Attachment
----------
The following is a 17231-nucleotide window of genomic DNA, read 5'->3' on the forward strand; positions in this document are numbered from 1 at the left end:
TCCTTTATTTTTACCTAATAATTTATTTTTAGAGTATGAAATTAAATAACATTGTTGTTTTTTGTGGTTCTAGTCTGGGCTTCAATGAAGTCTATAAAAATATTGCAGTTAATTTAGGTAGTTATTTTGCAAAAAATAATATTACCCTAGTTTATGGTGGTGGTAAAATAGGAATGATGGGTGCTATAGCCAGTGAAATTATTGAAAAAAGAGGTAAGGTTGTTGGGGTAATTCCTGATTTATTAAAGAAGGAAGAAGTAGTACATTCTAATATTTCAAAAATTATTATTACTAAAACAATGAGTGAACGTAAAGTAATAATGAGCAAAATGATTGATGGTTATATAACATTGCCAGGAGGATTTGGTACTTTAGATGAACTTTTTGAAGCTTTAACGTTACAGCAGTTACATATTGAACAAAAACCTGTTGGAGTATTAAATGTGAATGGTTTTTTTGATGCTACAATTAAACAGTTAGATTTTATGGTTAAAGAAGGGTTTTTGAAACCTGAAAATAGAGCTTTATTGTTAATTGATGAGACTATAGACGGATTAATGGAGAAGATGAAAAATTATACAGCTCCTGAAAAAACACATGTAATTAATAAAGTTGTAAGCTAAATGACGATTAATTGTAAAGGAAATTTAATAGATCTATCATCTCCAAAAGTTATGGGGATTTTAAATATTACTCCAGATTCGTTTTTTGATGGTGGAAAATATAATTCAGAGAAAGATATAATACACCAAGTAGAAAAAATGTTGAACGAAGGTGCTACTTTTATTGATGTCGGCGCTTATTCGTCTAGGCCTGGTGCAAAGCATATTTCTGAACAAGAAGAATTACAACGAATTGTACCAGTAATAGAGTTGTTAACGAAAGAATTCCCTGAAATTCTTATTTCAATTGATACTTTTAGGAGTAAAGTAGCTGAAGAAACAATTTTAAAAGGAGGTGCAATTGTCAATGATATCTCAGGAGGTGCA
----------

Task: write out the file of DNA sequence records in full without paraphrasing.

The following is a 17231-nucleotide window of genomic DNA, read 5'->3' on the forward strand; positions in this document are numbered from 1 at the left end:
TCCTTTATTTTTACCTAATAATTTATTTTTAGAGTATGAAATTAAATAACATTGTTGTTTTTTGTGGTTCTAGTCTGGGCTTCAATGAAGTCTATAAAAATATTGCAGTTAATTTAGGTAGTTATTTTGCAAAAAATAATATTACCCTAGTTTATGGTGGTGGTAAAATAGGAATGATGGGTGCTATAGCCAGTGAAATTATTGAAAAAAGAGGTAAGGTTGTTGGGGTAATTCCTGATTTATTAAAGAAGGAAGAAGTAGTACATTCTAATATTTCAAAAATTATTATTACTAAAACAATGAGTGAACGTAAAGTAATAATGAGCAAAATGATTGATGGTTATATAACATTGCCAGGAGGATTTGGTACTTTAGATGAACTTTTTGAAGCTTTAACGTTACAGCAGTTACATATTGAACAAAAACCTGTTGGAGTATTAAATGTGAATGGTTTTTTTGATGCTACAATTAAACAGTTAGATTTTATGGTTAAAGAAGGGTTTTTGAAACCTGAAAATAGAGCTTTATTGTTAATTGATGAGACTATAGACGGATTAATGGAGAAGATGAAAAATTATACAGCTCCTGAAAAAACACATGTAATTAATAAAGTTGTAAGCTAAATGACGATTAATTGTAAAGGAAATTTAATAGATCTATCATCTCCAAAAGTTATGGGGATTTTAAATATTACTCCAGATTCGTTTTTTGATGGTGGAAAATATAATTCAGAGAAAGATATAATACACCAAGTAGAAAAAATGTTGAACGAAGGTGCTACTTTTATTGATGTCGGCGCTTATTCGTCTAGGCCTGGTGCAAAGCATATTTCTGAACAAGAAGAATTACAACGAATTGTACCAGTAATAGAGTTGTTAACGAAAGAATTCCCTGAAATTCTTATTTCAATTGATACTTTTAGGAGTAAAGTAGCTGAAGAAACAATTTTAAAAGGAGGTGCAATTGTCAATGATATCTCAGGAGGTGCA